Take-Away: While there were few, if any, relevant last-minute statutes passed in Lansing in late December that impact estate planning in general,   or Wills and Trusts I particular, we can expect some helpful legislative activity in the coming months before the state Legislature takes a long summer break in this, yet another, election year. Much of this summary comes from the periodic reports that I receive from Cadillac’s Nathan Piwowarski who heads the State Bar’s Probate and Estate Planning Section’s Probate Council Legislative Committee. Some of the pending legislation (in various stages before the Council and various Legislative committees) include the following:

Entireties Trusts: A Bill would permit married spouses to own property as tenants-by-the entireties to retain that classification, even when title to their assets are held in the name of a joint trust. Existing joint trusts would have to be modified by a simple amendment to manifest the spouses’ intent to accord entireties treatment to all of the assets held in the name of their joint trust. This Bill addresses the long-standing concern that by transferring title to tenants-by-the-entireties owned assets to a revocable trust, in order to avoid probate, causes the asset to lose its entireties creditor-protection feature, as it is no longer technically owned as tenants-by-the-entireties. All assets owned in the name of the entireties trust would be classified as tenants-by-the entireties, which means that a companion Bill would also be adopted to expand the type of assets that can be owned by Michigan spouses as tenants-by-the-entireties. If adopted, this legislation would be an ‘all-or-nothing’ entireties classification for all of the assets titled in the name of the joint trust. The Michigan Bankers Association has some concerns with this Bill, so it is hard to project just when the Bill might find a sponsor to shepherd it through the Legislature to enactment. While tenants-by-the-entireties creditor protection is desirable, remember that there would only be a 50% basis adjustment to the trust’s assets on the death of one spouse.

Uniform Marital and Premarital Agreement Act: A couple of Bills are before the Legislature to adopt the Uniform Martial and Premarital Agreement Act. These Bills are in response to the three Allard court decisions a few years back that found that a divorce judge’s equitable powers ‘trumped’ the terms of a premarital agreement where the parties had identified their separate property, and where they tried to remove that separate property from the judge’s consideration in a later divorce. As such, while prenuptial agreement are generally enforceable in the event of the death of one spouse, there exists a genuine concern if they are enforceable in the event of a future divorce. These Bills would adopt a standard for the enforceability of a premarital agreement outlined in the Uniform Act, with the goal to provide more consistency among divorce judges if a prenuptial agreement purports to control the outcome of a divorce where separate property, i.e. gifted, inherited, or acquired prior to the marriage, exists. The Family Law Section of the state bar has some concerns with regard to the adoption of the Uniform Law with its effort at creating a bright-line with regard to enforcement of a premarital agreement. If adopted, the Uniform Act would also provide more likely enforcement of a post-nuptial agreement between spouses as well.

Cohabitation is Not a Crime: This Bill (SB 308) would repeal Section 335 of the Michigan Criminal Code, which makes it a misdemeanor for an individual to cohabit lewdly and lasciviously with an unmarried person. I suspect this Bill is prompted by the dramatic increase in the number of couples who live together without a formal marriage license.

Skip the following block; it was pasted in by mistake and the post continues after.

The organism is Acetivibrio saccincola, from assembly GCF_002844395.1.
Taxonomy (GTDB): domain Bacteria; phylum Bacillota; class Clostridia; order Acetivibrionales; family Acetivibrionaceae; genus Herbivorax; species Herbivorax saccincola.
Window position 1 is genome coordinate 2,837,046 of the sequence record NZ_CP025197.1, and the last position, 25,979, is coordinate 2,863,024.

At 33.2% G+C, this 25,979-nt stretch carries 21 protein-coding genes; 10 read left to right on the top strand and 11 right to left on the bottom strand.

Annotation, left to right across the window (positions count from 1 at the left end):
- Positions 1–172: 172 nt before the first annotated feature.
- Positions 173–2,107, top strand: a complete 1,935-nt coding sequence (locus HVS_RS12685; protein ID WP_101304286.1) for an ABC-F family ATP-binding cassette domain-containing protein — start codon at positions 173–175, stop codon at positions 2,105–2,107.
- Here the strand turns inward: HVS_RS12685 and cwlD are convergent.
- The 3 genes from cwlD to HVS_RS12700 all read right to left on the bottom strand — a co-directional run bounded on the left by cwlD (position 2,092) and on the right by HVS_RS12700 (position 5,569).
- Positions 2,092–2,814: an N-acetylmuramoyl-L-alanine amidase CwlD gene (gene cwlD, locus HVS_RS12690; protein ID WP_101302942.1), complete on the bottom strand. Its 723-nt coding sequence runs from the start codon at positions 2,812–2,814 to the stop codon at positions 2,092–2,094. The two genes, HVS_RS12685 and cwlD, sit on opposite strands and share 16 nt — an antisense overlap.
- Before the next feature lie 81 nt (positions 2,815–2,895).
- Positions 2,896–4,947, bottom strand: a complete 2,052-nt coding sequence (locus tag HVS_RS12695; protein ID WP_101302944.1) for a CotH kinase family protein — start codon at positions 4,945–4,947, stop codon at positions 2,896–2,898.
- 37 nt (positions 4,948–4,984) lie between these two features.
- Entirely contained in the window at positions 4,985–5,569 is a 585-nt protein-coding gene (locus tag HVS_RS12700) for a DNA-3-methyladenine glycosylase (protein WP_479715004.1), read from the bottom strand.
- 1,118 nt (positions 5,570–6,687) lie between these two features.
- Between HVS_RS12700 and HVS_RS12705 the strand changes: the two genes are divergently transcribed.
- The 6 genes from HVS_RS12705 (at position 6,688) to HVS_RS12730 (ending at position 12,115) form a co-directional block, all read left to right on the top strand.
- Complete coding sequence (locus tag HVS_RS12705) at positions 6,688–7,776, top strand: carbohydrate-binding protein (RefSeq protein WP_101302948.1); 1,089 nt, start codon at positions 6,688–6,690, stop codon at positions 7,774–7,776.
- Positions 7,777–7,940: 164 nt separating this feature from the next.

Transfer of Title to Vehicle by Death Certificate: A Bill would authorize the use of a beneficiary designation to transfer title to a vehicle or watercraft on the death of the titleholder, either to a named individual or to the vehicle owner’s trust. Three statutes would be amended (MCL 257.236b, for motor vehicles) (MCL 324.80312, for watercraft) and (MCL 700.1104 (m), to expand the definition of governing instrument under the Estates and Protected Individuals Code to include vehicles and personal watercraft titles that are registered in beneficiary form (TOD).) Currently feedback on the Bills is sought from the Michigan Secretary of State.

Repeal Michigan Estate Tax: This Bill (HB 4922) would repeal the Michigan Estate Tax (MCL 205.201 to 205.256.) The Michigan Estate Tax was assessed when a state estate tax credit was available for the calculation of a decedent’s federal estate tax liability. It is also known as a pick-up tax. This federal estate tax credit for state death taxes was later was converted to a federal estate tax deduction. Due to the current dramatic size of the federal gift and estate tax applicable exemption amount, and portability, virtually no estates are subject to federal estate tax these days, where the Michigan Estate Tax could produce minimal revenues for the state. Consequently, the thought is that if the statute is no longer generating any revenue, why have the statute on the books? Of course, Congress could yet again change the federal estate tax to provide a credit for state estate taxes assessed, and we would be back looking at adopting this statute yet again, which is why some folks feel like ‘leaving the statute on the books’ since it is doing no harm and Congress as we know only too well, is fully capable of reversing itself in its incessant search for revenues.

Michigan Income Tax Deductions: This Bill (HB 4171) would amend the Michigan Income Tax Act to allow a widow or widower to claim some of the income tax deductions that are allowed under the Act that would have applied and been available if the deceased spouse had continued to live.

Powers of Attorney: One Bill, part of the expansive Elder Abuse Task Force initiative (see below), would amend the durable power of attorney statute [MCL 700.5501] to induce third-parties, primarily banks, to rely upon the agent’s assertion of authority to act and bind his/her principal. The problem is that banks (in particular) have adopted their own policies when they will rely upon an agent who presents a durable power of attorney. The banks often cite their internal policies as why the agent’s assertion of authority can be ignored by the bank. A frequent example is that the proffered durable power of attorney is stale under the bank’s unilateral policies. This Bill would authorize damage claims to induce third parties, aka banks, to rely on an agent who acts under an apparently valid durable power of attorney. This Bill is intended to create that inducement, much like the provisions of the Michigan Trust Code, which make a third party liable in damages if the third party refuses to accept a Trust Certificate that is furnished by a settlor or trustee and demands a copy of the entire trust instrument. [MCL 700.7913(8).] Such a damage provision would come close to penalty-provisions in the Uniform Durable Power of Attorney Act, which Michigan as not adopted.